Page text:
Transportation tips around Paris
The Paris Tourist Office/Convention Bureau has come a long way with updating their accessibility options. The “Visiting Paris with a disability” page includes restaurants, hotels, transportation, electric scooter information, cultural sites with disabled access, etc.
Helpful Blogs and Websites for Accessibility
John Sage Sage Traveling Europe – Sage Traveling was founded by John Sage, a wheelchair user who has visited more than 120 cities in Europe.
Amanda Reid – Limitless Travel – UK blog
Thais Trobaugh Frog & Ted ( Troubles Envahissants du Développement) French for Individual with Developmental Disabilites, others are Autistique and Epileptique. T.E.D. is also the acronym used here for Frog & Ted’s Travel in Europe Differently – Paris blog
Renting a wheel chair
MediMad sell and/or rent “fauteuils roulants (mobilité)” and other products for those with special needs. Contact them for your needs, including bed lifts to rent from MediMad.
They rent by the day, weekend, week, for your vacation ONLY in the Paris region.
Ask about any delivery and pick up charges.
92, Rue Henri Barbusse
Fax/Tél. Country code 33, city code: 1 then dial:.45.07.08.17
Hours: Monday: 2:00 p.m. to 7 p.m.; Tuesday to Friday, 10:30 a.m. to 7 p.m., Saturday, 10:30 a.m. to 1 p.m.
Access in Paris
“This well established guidebook was originally published in 1974, and was the first guidebook ever to use the title ‘Access’ referring to access by disabled people. Later editions were published in 1985, 1993 and 2008.
The website includes updated information and is available as a book or can be downloaded in PDF format from the website from June 2008.”
Contact Gordon Couch gordon.couch (at) virgin (dot) net
List of books on accessibility from the Paris Tourist Office
Paris en fauteuil – Paris in a wheelchair
Fauteuil — Wheelchair
Authors: Lucie Fontaine and Jean-Baptiste Nanta
ISBN : 2840963507
Price: 6 euros
Paperback pocket size, 112 pages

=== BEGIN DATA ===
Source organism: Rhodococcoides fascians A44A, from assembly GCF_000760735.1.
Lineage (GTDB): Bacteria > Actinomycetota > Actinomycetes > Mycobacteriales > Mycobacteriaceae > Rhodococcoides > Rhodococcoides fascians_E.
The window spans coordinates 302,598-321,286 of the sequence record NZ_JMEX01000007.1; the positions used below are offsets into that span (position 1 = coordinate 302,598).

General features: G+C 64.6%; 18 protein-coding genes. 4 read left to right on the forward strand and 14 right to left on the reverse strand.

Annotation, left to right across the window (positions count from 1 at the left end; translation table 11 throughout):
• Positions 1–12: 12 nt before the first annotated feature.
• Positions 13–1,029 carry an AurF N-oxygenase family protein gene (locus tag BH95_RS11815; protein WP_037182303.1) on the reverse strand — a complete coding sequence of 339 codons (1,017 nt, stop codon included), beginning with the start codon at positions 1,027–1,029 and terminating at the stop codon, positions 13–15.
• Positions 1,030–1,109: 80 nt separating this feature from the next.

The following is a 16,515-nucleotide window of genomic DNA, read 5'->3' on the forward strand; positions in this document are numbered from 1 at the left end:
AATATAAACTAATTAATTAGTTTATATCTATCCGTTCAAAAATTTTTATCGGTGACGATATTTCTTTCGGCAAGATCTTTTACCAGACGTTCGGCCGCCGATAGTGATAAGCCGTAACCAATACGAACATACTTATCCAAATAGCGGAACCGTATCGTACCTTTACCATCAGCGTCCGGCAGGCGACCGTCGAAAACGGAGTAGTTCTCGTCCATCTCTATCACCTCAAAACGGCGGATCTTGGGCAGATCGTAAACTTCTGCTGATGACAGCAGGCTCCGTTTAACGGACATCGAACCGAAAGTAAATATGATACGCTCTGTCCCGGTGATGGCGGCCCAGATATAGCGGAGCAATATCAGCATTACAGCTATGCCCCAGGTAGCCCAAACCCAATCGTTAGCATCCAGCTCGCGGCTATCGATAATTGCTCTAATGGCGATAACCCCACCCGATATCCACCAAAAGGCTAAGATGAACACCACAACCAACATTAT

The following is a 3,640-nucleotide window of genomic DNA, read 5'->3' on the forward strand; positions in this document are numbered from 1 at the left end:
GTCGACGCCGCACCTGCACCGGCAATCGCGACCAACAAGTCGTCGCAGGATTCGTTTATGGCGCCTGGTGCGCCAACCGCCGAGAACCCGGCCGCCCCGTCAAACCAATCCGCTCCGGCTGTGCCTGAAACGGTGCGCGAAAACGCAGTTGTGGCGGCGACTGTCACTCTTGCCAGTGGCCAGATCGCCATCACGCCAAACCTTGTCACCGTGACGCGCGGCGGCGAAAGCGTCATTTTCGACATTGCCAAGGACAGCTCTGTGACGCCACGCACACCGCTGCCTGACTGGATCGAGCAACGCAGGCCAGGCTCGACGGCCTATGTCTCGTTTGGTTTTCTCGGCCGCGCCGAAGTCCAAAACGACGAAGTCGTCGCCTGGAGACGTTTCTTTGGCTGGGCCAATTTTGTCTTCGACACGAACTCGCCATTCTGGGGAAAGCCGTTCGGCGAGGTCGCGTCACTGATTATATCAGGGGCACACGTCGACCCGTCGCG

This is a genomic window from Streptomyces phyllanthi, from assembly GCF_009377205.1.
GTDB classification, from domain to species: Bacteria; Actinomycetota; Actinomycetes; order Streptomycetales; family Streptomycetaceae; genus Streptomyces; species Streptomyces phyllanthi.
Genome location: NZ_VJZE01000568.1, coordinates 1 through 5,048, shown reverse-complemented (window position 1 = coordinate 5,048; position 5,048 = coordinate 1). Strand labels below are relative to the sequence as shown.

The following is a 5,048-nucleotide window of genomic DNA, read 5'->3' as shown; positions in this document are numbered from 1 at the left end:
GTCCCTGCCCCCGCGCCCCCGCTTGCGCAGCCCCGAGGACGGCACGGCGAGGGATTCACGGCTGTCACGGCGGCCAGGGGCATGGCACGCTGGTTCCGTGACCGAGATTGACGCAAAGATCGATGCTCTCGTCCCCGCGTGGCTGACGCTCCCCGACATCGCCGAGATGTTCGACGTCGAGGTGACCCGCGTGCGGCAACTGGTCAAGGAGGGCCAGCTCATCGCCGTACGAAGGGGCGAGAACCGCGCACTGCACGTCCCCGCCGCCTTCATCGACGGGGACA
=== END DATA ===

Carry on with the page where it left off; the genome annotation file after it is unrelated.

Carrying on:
I have found a great book published by Parigramme, with access information for restaurants, museums, movie theatres and theatres for plays, buses, metros, RER, etc.
Although it is in French, the names and symbols are universal.
The book “Paris en fauteuil” is dated 2004.
If you are able to find this book, it not only gives accessibility information (yes or no) but with symbols will tell you about the toilets:
When he designed them, it was with women in mind who do not like tight spaces. It was also a convenient model for wheelchair accessibility. Do not hesitate to use them. You enter when the green light is on and the door closes behind you.
List of all sanisettes in Paris – this is a .pdf (Acrobat Reader) document. Further explanations on use from the Paris Tourist Office.
Luxury toilets – POINTWC
PointWC is a real oasis in a corner of a shopping gallery and worthy of your visit. This is a treat after having experienced several disappointing public toilets recently. When you walk in you are greeted and told that it will cost 1 euro. Don’t fret about paying; it will be worth it.
These are modern stalls, each with a different theme: chic, high tech, BCBG, Glam Rock, kid, etc. In one, Kids, you have a toilet for mom and one for the little one.
If you need to change a baby, pull up the changing table and Eric Salles or someone from his team will provide you with a changing mat and large, soft towel.
If you need to freshen up, ask for the BCBG room and they will bring you a padded stool. Inside the BCBG room is a vanity mirror and sink. If you need an hygienic product, diaper, fake nails, etc. the machine can dispense it for you. Want a cup a coffee? Make your choice.
If you need decorating items for your bathroom, they have them for sale.
Two of the stalls are designed with not only families in mind for those with limited mobility.